Are men ‘cleverer’ than women? Deconstructing the dogma of female intellectual inferiority.

Aug 29


Mauro Pereira

Mauro Pereira

  • Share this article on Facebook
  • Share this article on Twitter
  • Share this article on Linkedin

“Inevitably news, like every discourse, constructively patterns that of which it speaks” (Fowler, 1991: 4)




This project analyses discourses surrounding gender and the politics of I.Q. It investigates the way in which written texts in this area clarify or obscure oppressive gender relationships in societyI take the position that the content of the news is not a factual account of the world but instead it imposes ideological values of socio-economic origin.  The analyzed data consists of an article drawn from the BBC News webpage.  This text is linked to contemporary research on I.Q. and reflects the complex and subtle discursive work surrounding gender inequalities.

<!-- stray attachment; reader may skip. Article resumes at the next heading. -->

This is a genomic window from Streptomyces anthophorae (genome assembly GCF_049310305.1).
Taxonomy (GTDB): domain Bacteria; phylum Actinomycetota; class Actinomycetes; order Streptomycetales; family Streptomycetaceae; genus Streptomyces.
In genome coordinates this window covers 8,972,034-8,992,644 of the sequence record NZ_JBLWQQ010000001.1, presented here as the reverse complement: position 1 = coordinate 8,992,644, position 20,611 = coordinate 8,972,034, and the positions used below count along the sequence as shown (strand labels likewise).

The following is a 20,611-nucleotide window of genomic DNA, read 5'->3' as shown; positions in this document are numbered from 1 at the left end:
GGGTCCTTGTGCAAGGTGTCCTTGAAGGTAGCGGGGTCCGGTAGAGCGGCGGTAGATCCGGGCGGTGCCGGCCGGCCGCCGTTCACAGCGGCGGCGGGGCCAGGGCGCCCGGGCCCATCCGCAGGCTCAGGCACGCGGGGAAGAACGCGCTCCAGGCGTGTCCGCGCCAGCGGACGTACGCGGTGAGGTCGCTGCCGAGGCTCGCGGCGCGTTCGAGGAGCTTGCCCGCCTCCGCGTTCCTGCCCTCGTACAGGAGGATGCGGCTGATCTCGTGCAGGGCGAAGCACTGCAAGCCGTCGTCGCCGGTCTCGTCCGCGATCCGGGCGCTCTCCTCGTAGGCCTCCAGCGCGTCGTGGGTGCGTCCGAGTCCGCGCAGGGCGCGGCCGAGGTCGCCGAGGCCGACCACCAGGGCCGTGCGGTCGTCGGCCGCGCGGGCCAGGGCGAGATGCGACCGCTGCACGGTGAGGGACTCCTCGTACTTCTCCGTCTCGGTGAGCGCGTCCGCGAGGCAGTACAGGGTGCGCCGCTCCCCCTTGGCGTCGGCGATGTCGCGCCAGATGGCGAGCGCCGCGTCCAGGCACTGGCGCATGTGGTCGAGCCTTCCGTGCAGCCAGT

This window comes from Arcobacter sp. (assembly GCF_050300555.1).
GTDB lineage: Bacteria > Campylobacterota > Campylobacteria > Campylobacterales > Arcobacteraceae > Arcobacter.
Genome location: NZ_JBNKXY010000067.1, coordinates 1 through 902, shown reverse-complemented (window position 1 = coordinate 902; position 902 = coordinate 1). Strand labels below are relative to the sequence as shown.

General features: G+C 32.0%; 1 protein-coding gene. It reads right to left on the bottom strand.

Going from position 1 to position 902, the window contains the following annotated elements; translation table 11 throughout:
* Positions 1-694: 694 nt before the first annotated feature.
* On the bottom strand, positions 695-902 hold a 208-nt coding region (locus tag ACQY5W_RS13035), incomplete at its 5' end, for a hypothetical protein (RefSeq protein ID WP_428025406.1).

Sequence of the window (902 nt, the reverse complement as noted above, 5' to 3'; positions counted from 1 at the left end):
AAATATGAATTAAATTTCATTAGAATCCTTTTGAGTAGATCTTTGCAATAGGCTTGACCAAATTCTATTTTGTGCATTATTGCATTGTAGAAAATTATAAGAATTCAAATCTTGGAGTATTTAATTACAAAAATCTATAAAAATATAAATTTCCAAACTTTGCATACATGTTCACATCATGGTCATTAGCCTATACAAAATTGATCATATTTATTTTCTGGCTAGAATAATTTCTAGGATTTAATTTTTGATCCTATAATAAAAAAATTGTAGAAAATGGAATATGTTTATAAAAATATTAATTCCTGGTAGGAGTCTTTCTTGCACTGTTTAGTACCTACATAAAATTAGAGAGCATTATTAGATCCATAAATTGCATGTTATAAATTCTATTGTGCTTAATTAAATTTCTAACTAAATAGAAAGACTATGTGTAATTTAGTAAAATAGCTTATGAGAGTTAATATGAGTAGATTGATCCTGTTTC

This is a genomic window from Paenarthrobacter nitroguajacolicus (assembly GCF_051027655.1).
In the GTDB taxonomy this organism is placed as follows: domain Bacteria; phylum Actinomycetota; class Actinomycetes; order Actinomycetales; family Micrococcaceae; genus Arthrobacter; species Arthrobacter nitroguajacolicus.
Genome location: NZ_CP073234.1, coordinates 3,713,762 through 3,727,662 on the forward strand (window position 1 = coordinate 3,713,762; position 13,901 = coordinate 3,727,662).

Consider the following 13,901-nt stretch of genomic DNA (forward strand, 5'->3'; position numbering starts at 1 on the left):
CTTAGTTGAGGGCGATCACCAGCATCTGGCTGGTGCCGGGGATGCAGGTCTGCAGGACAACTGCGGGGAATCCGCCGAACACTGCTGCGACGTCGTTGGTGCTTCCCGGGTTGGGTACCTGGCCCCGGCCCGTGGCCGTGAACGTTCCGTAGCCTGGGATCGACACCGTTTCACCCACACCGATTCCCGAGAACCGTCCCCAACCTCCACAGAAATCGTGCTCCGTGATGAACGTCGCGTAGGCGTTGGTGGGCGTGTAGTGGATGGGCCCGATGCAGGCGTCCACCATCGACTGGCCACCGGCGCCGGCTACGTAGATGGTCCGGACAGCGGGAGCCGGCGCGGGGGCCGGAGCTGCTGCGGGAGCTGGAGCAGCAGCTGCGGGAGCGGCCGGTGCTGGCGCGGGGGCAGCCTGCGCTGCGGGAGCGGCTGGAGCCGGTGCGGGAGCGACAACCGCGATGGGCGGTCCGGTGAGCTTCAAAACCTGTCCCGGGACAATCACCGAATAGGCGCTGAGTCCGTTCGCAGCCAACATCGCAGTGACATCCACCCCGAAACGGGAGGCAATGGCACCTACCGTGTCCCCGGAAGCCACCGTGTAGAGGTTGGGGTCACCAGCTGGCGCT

It follows that, Are men ‘cleverer’ than women? Deconstructing the dogma of female intellectual inferiority. Articles traditional psychologists hold the ideological position that ‘intelligence’ is objectively measurable and consists of ‘cognitive’ traits (Cernovsky, 1991).  Thus, they assume that language is a passive ‘tool’ through which ‘intelligence’ can be conceptualized (Alec & Rapley, 2003).  Consequently, mainstream Psychology encourages language norms and restrictions that support the image of I.Q. research as value-free science (Parker, 1997).  Such norms are also adopted by journalists who pretentiously attempt to report news in an unambiguous ‘fashion’ (Fowler, 1991).